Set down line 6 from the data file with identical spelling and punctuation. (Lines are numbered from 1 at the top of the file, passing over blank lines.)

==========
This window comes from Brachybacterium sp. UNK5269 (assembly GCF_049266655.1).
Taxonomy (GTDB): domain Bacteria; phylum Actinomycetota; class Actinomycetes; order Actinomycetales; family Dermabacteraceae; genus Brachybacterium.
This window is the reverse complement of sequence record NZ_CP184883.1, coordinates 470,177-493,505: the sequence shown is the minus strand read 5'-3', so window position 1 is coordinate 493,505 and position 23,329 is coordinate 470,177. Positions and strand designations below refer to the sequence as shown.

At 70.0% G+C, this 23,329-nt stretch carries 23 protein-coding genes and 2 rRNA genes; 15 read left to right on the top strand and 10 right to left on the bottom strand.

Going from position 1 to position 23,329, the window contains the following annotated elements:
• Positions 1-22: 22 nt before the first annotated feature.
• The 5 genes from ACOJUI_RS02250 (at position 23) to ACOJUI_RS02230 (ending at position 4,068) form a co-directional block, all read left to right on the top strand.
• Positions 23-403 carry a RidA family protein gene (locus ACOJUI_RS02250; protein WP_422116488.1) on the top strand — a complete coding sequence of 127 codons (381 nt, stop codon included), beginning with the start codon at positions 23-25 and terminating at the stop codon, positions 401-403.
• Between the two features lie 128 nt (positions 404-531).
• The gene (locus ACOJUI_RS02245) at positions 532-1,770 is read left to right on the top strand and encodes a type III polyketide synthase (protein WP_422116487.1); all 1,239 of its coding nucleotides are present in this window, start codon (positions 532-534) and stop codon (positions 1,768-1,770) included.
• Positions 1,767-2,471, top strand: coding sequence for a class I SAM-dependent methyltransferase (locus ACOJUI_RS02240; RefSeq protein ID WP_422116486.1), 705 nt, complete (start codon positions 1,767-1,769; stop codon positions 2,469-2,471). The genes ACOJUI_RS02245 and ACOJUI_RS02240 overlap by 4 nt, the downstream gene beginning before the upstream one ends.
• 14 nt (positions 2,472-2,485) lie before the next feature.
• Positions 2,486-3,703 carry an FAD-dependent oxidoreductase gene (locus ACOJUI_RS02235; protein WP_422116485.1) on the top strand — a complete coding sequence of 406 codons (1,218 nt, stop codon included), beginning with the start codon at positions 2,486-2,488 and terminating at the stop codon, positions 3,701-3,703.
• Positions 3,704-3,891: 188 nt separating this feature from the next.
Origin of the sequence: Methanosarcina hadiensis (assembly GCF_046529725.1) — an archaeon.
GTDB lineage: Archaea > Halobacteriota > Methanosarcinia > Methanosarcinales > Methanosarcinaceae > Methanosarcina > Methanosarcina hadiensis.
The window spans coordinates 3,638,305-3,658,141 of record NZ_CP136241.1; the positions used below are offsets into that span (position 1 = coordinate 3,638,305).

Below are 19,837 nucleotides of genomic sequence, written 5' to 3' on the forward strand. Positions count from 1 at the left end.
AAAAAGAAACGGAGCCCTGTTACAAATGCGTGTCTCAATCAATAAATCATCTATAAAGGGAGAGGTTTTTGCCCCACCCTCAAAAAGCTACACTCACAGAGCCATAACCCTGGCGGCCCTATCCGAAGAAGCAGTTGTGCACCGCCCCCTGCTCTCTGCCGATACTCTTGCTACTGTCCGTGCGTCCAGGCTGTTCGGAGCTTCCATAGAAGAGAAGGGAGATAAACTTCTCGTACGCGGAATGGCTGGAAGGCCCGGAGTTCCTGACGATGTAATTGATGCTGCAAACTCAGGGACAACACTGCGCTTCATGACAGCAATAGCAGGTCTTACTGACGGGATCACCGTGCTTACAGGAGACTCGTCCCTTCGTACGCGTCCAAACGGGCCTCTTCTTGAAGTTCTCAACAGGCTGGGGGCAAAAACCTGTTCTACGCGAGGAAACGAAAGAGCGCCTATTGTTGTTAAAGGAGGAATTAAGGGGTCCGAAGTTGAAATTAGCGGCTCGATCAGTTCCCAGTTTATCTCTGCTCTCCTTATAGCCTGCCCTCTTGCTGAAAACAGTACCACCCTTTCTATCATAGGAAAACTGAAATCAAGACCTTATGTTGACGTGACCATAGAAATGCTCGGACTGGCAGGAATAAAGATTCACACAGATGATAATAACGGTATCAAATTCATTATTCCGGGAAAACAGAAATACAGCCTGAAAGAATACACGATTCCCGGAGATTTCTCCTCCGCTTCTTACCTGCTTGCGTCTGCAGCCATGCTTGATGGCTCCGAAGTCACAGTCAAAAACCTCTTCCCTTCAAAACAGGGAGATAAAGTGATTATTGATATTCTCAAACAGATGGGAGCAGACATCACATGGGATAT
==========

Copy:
• Positions 1-22: 22 nt before the first annotated feature.